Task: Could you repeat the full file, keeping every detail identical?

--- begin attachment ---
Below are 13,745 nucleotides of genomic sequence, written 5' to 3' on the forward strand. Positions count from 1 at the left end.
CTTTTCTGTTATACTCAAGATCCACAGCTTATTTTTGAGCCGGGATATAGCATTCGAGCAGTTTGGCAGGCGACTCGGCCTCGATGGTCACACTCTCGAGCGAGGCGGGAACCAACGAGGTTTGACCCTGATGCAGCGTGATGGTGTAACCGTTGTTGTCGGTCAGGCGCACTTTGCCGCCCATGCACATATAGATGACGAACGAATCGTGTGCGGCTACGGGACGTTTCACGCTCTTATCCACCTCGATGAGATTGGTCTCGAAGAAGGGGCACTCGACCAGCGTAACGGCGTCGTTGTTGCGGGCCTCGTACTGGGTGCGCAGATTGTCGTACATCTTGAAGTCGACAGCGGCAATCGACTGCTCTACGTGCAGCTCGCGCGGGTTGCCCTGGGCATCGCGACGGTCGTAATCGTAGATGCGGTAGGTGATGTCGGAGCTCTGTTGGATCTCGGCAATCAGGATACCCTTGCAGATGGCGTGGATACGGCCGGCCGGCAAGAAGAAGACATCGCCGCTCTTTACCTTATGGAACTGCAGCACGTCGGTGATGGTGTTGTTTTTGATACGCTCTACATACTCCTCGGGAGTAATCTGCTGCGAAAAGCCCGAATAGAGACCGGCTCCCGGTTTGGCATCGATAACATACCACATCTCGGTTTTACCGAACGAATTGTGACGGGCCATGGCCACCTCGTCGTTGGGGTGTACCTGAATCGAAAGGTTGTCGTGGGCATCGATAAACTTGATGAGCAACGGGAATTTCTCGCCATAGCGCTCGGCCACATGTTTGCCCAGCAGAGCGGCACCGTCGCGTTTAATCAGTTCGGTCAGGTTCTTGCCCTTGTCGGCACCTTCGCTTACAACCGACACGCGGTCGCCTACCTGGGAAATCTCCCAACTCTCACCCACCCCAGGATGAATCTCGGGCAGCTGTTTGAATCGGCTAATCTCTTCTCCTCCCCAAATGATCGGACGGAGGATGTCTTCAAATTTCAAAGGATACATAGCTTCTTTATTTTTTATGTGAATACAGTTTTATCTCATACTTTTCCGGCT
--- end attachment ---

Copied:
Below are 13,745 nucleotides of genomic sequence, written 5' to 3' on the forward strand. Positions count from 1 at the left end.
CTTTTCTGTTATACTCAAGATCCACAGCTTATTTTTGAGCCGGGATATAGCATTCGAGCAGTTTGGCAGGCGACTCGGCCTCGATGGTCACACTCTCGAGCGAGGCGGGAACCAACGAGGTTTGACCCTGATGCAGCGTGATGGTGTAACCGTTGTTGTCGGTCAGGCGCACTTTGCCGCCCATGCACATATAGATGACGAACGAATCGTGTGCGGCTACGGGACGTTTCACGCTCTTATCCACCTCGATGAGATTGGTCTCGAAGAAGGGGCACTCGACCAGCGTAACGGCGTCGTTGTTGCGGGCCTCGTACTGGGTGCGCAGATTGTCGTACATCTTGAAGTCGACAGCGGCAATCGACTGCTCTACGTGCAGCTCGCGCGGGTTGCCCTGGGCATCGCGACGGTCGTAATCGTAGATGCGGTAGGTGATGTCGGAGCTCTGTTGGATCTCGGCAATCAGGATACCCTTGCAGATGGCGTGGATACGGCCGGCCGGCAAGAAGAAGACATCGCCGCTCTTTACCTTATGGAACTGCAGCACGTCGGTGATGGTGTTGTTTTTGATACGCTCTACATACTCCTCGGGAGTAATCTGCTGCGAAAAGCCCGAATAGAGACCGGCTCCCGGTTTGGCATCGATAACATACCACATCTCGGTTTTACCGAACGAATTGTGACGGGCCATGGCCACCTCGTCGTTGGGGTGTACCTGAATCGAAAGGTTGTCGTGGGCATCGATAAACTTGATGAGCAACGGGAATTTCTCGCCATAGCGCTCGGCCACATGTTTGCCCAGCAGAGCGGCACCGTCGCGTTTAATCAGTTCGGTCAGGTTCTTGCCCTTGTCGGCACCTTCGCTTACAACCGACACGCGGTCGCCTACCTGGGAAATCTCCCAACTCTCACCCACCCCAGGATGAATCTCGGGCAGCTGTTTGAATCGGCTAATCTCTTCTCCTCCCCAAATGATCGGACGGAGGATGTCTTCAAATTTCAAAGGATACATAGCTTCTTTATTTTTTATGTGAATACAGTTTTATCTCATACTTTTCCGGCT